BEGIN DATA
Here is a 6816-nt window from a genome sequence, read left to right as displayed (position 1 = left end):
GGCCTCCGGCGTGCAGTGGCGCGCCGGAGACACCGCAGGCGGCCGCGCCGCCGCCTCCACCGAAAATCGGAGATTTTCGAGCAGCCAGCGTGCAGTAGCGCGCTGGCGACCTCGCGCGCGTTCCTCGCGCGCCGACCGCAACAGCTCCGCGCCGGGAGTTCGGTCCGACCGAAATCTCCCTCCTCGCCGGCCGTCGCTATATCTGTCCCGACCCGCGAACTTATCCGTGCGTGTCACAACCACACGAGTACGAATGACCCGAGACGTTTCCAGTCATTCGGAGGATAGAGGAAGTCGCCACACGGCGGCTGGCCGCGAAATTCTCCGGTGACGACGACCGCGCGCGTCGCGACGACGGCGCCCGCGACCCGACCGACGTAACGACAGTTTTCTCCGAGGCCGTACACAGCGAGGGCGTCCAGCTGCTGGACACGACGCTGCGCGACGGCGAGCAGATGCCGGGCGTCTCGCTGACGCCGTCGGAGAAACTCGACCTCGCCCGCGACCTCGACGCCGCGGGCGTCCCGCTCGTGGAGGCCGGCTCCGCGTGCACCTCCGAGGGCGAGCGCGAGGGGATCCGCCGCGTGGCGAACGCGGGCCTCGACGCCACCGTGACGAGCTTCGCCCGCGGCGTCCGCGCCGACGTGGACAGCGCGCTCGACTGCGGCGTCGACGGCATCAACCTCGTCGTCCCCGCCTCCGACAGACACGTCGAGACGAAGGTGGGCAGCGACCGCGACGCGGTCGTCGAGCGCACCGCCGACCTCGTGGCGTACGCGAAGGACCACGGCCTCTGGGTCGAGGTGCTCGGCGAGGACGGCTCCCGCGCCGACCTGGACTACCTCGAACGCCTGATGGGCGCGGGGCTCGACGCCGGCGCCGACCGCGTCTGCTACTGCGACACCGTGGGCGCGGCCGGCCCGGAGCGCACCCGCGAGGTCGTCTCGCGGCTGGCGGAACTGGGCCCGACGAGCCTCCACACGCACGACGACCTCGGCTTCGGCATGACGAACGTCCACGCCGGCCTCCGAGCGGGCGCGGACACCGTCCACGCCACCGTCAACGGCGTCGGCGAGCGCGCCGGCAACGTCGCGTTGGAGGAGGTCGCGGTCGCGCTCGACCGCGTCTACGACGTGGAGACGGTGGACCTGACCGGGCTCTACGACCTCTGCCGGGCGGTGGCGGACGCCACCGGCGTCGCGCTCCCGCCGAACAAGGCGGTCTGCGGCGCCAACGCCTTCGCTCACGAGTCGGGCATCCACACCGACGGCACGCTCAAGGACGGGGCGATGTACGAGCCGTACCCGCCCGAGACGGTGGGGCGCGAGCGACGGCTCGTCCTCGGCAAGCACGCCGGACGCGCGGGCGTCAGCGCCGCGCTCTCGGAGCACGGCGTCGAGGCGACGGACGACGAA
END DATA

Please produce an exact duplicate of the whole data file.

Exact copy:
Here is a 6816-nt window from a genome sequence, read left to right as displayed (position 1 = left end):
GGCCTCCGGCGTGCAGTGGCGCGCCGGAGACACCGCAGGCGGCCGCGCCGCCGCCTCCACCGAAAATCGGAGATTTTCGAGCAGCCAGCGTGCAGTAGCGCGCTGGCGACCTCGCGCGCGTTCCTCGCGCGCCGACCGCAACAGCTCCGCGCCGGGAGTTCGGTCCGACCGAAATCTCCCTCCTCGCCGGCCGTCGCTATATCTGTCCCGACCCGCGAACTTATCCGTGCGTGTCACAACCACACGAGTACGAATGACCCGAGACGTTTCCAGTCATTCGGAGGATAGAGGAAGTCGCCACACGGCGGCTGGCCGCGAAATTCTCCGGTGACGACGACCGCGCGCGTCGCGACGACGGCGCCCGCGACCCGACCGACGTAACGACAGTTTTCTCCGAGGCCGTACACAGCGAGGGCGTCCAGCTGCTGGACACGACGCTGCGCGACGGCGAGCAGATGCCGGGCGTCTCGCTGACGCCGTCGGAGAAACTCGACCTCGCCCGCGACCTCGACGCCGCGGGCGTCCCGCTCGTGGAGGCCGGCTCCGCGTGCACCTCCGAGGGCGAGCGCGAGGGGATCCGCCGCGTGGCGAACGCGGGCCTCGACGCCACCGTGACGAGCTTCGCCCGCGGCGTCCGCGCCGACGTGGACAGCGCGCTCGACTGCGGCGTCGACGGCATCAACCTCGTCGTCCCCGCCTCCGACAGACACGTCGAGACGAAGGTGGGCAGCGACCGCGACGCGGTCGTCGAGCGCACCGCCGACCTCGTGGCGTACGCGAAGGACCACGGCCTCTGGGTCGAGGTGCTCGGCGAGGACGGCTCCCGCGCCGACCTGGACTACCTCGAACGCCTGATGGGCGCGGGGCTCGACGCCGGCGCCGACCGCGTCTGCTACTGCGACACCGTGGGCGCGGCCGGCCCGGAGCGCACCCGCGAGGTCGTCTCGCGGCTGGCGGAACTGGGCCCGACGAGCCTCCACACGCACGACGACCTCGGCTTCGGCATGACGAACGTCCACGCCGGCCTCCGAGCGGGCGCGGACACCGTCCACGCCACCGTCAACGGCGTCGGCGAGCGCGCCGGCAACGTCGCGTTGGAGGAGGTCGCGGTCGCGCTCGACCGCGTCTACGACGTGGAGACGGTGGACCTGACCGGGCTCTACGACCTCTGCCGGGCGGTGGCGGACGCCACCGGCGTCGCGCTCCCGCCGAACAAGGCGGTCTGCGGCGCCAACGCCTTCGCTCACGAGTCGGGCATCCACACCGACGGCACGCTCAAGGACGGGGCGATGTACGAGCCGTACCCGCCCGAGACGGTGGGGCGCGAGCGACGGCTCGTCCTCGGCAAGCACGCCGGACGCGCGGGCGTCAGCGCCGCGCTCTCGGAGCACGGCGTCGAGGCGACGGACGACGAA